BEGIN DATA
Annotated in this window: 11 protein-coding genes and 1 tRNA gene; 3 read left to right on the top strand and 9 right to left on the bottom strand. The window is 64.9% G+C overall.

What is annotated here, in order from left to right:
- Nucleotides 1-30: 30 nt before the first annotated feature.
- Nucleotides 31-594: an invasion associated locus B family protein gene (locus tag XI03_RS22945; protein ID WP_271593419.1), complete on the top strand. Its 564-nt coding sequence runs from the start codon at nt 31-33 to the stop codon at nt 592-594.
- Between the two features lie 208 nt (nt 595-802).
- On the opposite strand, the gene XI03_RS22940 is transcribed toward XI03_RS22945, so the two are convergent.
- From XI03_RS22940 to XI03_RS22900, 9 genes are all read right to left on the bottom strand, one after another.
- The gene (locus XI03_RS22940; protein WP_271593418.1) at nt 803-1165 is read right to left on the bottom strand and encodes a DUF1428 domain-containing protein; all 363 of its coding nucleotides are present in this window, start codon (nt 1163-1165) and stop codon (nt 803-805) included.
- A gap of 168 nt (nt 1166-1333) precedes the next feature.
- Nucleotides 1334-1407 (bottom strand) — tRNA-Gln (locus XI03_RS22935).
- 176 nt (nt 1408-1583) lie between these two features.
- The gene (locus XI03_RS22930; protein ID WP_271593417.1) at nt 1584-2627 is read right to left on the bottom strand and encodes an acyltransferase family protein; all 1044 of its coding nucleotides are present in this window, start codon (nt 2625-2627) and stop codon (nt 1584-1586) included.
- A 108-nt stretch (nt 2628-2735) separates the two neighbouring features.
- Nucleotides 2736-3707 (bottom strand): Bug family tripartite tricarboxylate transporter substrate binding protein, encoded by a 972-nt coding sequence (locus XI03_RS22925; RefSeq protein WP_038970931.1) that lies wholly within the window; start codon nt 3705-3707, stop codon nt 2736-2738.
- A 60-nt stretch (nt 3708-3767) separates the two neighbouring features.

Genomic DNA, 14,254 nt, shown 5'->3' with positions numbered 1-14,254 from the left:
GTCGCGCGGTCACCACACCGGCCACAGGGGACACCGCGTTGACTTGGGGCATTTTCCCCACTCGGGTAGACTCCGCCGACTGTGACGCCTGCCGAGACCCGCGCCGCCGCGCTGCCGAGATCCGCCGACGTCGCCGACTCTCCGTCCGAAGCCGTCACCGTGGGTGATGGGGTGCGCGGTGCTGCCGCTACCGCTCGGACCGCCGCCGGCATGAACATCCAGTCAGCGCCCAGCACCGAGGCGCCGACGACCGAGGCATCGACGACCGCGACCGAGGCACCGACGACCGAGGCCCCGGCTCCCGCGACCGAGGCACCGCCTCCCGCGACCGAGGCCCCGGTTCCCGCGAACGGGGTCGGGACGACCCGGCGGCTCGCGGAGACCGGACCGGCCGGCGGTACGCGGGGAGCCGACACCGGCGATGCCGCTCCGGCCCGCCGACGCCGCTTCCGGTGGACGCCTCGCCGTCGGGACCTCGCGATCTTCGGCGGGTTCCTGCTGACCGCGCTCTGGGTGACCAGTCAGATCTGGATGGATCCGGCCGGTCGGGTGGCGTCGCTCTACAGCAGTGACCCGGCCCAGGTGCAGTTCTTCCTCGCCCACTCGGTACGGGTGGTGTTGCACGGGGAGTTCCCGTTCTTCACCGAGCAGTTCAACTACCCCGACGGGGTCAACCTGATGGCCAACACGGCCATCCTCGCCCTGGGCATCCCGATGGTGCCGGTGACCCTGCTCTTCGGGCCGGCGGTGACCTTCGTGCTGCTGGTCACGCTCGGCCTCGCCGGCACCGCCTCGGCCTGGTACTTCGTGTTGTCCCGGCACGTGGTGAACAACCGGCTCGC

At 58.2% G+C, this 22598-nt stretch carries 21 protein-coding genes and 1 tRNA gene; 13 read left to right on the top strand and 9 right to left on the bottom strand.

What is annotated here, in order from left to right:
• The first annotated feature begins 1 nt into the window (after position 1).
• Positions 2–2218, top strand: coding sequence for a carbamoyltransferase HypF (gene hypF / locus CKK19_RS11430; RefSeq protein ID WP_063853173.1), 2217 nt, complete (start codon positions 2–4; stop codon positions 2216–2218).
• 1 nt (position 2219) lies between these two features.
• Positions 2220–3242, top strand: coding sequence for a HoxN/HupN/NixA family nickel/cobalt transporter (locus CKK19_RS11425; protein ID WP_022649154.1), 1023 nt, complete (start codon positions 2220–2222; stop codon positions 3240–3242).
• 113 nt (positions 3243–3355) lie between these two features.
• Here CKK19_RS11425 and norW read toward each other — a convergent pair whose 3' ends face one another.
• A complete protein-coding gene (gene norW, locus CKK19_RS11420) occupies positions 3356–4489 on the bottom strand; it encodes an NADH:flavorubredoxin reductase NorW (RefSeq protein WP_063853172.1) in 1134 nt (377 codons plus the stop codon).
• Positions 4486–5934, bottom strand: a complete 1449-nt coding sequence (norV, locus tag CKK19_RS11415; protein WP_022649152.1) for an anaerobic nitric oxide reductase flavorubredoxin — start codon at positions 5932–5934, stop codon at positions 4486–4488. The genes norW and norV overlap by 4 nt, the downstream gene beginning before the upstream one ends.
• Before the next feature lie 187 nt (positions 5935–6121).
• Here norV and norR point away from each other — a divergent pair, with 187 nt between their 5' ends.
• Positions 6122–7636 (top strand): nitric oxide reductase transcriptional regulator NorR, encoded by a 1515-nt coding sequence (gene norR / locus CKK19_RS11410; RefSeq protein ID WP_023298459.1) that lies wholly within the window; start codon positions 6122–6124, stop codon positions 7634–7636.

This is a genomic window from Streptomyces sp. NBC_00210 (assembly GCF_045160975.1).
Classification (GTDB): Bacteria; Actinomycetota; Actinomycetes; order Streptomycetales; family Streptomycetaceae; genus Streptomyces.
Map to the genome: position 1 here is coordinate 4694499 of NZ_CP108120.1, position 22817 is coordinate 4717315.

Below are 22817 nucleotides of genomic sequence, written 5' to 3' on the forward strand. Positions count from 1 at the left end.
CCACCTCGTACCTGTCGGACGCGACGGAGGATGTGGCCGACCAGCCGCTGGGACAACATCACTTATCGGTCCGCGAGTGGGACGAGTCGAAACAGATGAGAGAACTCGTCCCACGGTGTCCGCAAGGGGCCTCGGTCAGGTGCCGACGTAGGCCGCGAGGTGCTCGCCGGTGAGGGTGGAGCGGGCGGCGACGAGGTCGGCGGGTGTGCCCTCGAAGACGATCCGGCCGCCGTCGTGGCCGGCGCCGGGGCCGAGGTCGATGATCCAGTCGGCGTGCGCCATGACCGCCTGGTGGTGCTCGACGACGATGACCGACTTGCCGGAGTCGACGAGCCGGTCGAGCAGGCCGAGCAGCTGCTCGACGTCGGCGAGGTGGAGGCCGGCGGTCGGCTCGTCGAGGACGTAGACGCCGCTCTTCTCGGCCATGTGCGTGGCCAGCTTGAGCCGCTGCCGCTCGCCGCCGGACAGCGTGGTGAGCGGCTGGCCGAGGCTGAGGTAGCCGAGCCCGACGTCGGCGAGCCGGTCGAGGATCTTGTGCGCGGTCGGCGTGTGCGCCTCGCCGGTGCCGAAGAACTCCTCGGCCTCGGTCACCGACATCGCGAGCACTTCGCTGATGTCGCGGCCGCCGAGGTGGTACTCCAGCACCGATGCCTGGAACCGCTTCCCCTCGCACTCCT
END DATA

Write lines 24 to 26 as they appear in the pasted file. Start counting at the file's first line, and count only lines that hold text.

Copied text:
• 113 nt (positions 3243–3355) lie between these two features.
• Here CKK19_RS11425 and norW read toward each other — a convergent pair whose 3' ends face one another.
• A complete protein-coding gene (gene norW, locus CKK19_RS11420) occupies positions 3356–4489 on the bottom strand; it encodes an NADH:flavorubredoxin reductase NorW (RefSeq protein WP_063853172.1) in 1134 nt (377 codons plus the stop codon).